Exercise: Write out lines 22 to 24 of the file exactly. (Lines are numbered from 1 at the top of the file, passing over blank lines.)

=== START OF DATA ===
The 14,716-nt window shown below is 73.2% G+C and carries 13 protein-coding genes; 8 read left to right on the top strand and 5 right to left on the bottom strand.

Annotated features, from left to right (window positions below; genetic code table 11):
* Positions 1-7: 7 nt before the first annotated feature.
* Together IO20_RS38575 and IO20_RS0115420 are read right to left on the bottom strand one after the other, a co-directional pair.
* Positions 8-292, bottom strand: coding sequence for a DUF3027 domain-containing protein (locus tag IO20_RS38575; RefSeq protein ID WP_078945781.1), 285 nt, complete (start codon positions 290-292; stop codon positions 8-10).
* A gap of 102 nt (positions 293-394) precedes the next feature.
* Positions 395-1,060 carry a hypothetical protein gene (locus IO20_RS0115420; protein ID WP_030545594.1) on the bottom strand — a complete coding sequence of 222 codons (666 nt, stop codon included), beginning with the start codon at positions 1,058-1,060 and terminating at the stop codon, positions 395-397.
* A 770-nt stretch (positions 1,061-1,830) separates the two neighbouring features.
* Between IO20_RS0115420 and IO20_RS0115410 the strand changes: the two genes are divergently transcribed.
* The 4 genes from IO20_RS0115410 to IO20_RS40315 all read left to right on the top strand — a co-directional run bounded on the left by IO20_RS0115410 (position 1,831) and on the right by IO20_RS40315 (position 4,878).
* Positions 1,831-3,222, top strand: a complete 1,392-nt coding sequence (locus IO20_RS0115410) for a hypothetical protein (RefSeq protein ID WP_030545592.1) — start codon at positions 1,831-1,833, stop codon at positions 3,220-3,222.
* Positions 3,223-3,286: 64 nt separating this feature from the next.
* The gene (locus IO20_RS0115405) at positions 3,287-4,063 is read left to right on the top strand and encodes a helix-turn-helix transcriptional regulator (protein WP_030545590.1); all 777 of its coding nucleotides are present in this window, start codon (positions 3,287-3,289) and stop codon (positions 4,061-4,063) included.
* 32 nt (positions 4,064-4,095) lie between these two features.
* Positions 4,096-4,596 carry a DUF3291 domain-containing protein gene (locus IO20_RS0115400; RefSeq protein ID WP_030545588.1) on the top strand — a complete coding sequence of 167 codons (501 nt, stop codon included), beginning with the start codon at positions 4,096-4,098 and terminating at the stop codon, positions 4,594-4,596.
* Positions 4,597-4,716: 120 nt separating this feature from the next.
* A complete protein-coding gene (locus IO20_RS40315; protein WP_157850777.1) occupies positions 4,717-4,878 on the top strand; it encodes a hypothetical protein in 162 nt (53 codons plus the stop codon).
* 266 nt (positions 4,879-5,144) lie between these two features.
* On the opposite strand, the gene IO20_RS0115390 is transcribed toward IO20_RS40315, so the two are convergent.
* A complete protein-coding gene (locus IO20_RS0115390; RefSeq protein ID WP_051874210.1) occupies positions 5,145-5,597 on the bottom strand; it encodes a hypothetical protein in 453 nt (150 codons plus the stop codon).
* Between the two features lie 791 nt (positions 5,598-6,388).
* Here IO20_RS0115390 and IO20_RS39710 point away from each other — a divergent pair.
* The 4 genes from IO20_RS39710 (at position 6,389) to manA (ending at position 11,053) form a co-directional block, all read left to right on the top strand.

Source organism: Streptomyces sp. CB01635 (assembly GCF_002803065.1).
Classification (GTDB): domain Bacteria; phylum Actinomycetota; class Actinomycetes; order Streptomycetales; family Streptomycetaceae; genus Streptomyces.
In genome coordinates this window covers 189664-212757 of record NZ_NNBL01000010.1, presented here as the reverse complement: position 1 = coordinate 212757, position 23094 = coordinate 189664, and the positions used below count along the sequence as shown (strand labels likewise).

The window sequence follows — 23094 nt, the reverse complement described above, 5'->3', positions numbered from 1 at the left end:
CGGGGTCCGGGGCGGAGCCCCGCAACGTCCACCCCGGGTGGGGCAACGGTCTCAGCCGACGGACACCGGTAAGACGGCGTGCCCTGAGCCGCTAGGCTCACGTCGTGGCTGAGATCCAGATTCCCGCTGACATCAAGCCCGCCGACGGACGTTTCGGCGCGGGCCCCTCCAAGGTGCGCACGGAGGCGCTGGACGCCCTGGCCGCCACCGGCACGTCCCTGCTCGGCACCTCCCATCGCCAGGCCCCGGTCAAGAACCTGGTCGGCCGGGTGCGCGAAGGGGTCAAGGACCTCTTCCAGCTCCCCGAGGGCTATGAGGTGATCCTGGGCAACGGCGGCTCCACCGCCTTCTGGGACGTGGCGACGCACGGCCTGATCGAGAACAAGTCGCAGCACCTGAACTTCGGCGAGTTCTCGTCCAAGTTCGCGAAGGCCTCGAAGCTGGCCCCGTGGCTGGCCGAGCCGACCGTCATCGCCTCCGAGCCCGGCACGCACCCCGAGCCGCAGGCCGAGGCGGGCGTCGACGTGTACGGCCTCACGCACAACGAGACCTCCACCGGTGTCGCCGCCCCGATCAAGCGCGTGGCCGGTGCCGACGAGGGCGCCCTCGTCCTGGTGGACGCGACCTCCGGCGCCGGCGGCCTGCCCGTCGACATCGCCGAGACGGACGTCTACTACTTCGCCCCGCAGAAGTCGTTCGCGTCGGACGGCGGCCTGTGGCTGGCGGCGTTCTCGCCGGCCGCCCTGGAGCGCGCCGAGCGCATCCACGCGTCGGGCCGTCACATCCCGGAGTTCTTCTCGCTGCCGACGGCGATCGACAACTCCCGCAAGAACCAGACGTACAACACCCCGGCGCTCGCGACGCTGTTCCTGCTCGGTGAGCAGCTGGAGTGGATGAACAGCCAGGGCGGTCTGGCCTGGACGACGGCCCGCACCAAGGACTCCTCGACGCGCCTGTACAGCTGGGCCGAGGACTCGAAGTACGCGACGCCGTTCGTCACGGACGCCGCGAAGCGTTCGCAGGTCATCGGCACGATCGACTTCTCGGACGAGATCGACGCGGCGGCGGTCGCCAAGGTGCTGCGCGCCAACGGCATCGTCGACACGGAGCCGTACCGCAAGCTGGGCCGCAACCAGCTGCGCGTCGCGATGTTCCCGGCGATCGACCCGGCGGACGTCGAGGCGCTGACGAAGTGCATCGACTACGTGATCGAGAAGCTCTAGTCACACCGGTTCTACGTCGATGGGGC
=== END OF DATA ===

* Here IO20_RS0115390 and IO20_RS39710 point away from each other — a divergent pair.
* The 4 genes from IO20_RS39710 (at position 6,389) to manA (ending at position 11,053) form a co-directional block, all read left to right on the top strand.

Source organism: Streptomyces sp. CB01635 (assembly GCF_002803065.1).